#bioPGH Blog: Witch Hazel
Nov 19
2015

#bioPGH Blog: Witch Hazel

By Lorren Kezmoh, Outreach Coordinator, Phipps Science Education and Research

Biophilia NetworkA resource of Biophilia: Pittsburgh, #bioPGH is a weekly blog and social media series that aims to encourage both children and adults to reconnect with nature and enjoy what each of our distinctive seasons has to offer. From the best times to plant seasonal flora and enjoy their peak blooms, to astronomical events and creatures to keep an eye and ear out for, Phipps will keep you in the know with what’s going on in our environment!

While witch hazel sounds like a plant perfectly suited for Halloween, these particular deciduous shrubs or small trees are actually quite sporadic when it comes to making an appearance. There are five species of witch hazel of the genus Hamamelis, three of which are native to North America, and there are several hybrids. Of the three species of witch hazel native to North America only one can be found in Pennsylvania: American, or common, witch hazel (Hamamelis virginiana). Like many species of flora, common witch hazel’s bloom time is heavily dependent on the weather and can vary from year to year. Peak blooming for common witch hazel typically occurs between mid-October and mid-November; however, not all plants abide by this timeframe, as spring-flowering plants may begin to bloom as soon as late December and early January! So it is actually not uncommon to catch a glimpse of crumpled, yellow flowers peeking out from underneath the snow in the winter. You may have also come across witch hazel in your local drugstore, but did you know that the leaves and bark of the witch hazel plant were first used in folk medicine hundreds of years ago by Native Americans? To this day witch hazel is still used medicinally as a popular topical anti-inflammatory and astringent!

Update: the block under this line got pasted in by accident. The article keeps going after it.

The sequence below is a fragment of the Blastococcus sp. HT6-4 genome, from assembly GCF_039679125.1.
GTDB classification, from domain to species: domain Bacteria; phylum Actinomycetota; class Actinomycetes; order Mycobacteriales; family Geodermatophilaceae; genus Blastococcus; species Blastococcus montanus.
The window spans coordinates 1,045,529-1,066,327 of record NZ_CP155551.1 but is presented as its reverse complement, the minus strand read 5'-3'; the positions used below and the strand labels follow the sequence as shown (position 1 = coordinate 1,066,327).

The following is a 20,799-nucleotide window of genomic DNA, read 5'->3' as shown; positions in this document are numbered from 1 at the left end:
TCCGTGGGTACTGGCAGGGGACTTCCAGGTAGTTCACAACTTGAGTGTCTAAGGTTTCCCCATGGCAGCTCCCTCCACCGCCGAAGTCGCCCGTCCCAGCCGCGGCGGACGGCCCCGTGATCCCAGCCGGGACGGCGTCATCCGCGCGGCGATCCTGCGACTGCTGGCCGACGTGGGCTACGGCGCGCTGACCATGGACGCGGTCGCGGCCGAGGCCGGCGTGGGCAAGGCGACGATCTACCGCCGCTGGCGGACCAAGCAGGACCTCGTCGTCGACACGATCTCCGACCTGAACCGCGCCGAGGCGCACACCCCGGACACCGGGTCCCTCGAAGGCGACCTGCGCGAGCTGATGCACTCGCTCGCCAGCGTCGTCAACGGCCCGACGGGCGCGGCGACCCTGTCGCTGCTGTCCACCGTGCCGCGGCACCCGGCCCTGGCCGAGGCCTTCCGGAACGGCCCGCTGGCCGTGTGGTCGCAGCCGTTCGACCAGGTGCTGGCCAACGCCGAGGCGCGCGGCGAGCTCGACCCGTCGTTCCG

Connecting to the Outdoors Tip: As we’re in prime witch hazel blooming time, keep an eye out for little clusters of wispy yellow petals adorning woody branches bare of leaves. Did you know that it takes at least six years for witch hazel to begin producing flowers? While this shrub is a bit of a slow grower, witch hazel seeds are readily available online for purchase and will add a pleasant burst of color to your outdoor space during the winter months, with a little patience. As the weather gets colder and all things warm and toasty become a hot commodity, consider taking advantage of some of the beneficial properties of witch hazel by adding witch hazel oil to a bubble bath. You can also get little ones excited for bath time by creating their own uniquely themed fizzing ‘bath bombs’ that use witch hazel as a main ingredient! These bubble bath bombs also make for a great way to start a conversation with your little one about some of the benefits plants provide for people. From the food we eat to the clothes we wear and oxygen we breathe, see how many things little ones can guess come from plants, perhaps starting with witch hazel oil!

Continue the Conversation: Share your nature discoveries with our community by posting to Twitter and Instagram with hashtag #bioPGH, and R.S.V.P. to attend our next Biophilia: Pittsburgh meeting.

Additional Resources:
Common Witch Hazel - The Virtual Nature Trail at Penn State New Kensington 
USDA Forest Service Plant of the Week - American Witch Hazel
Witch Hazel Seeds - Trade Winds Fruit
Homemade Dinosaur Egg Bath Bombs - Totally the Bomb

Photos © Renee Rosensteel, Paul g. Wiegman


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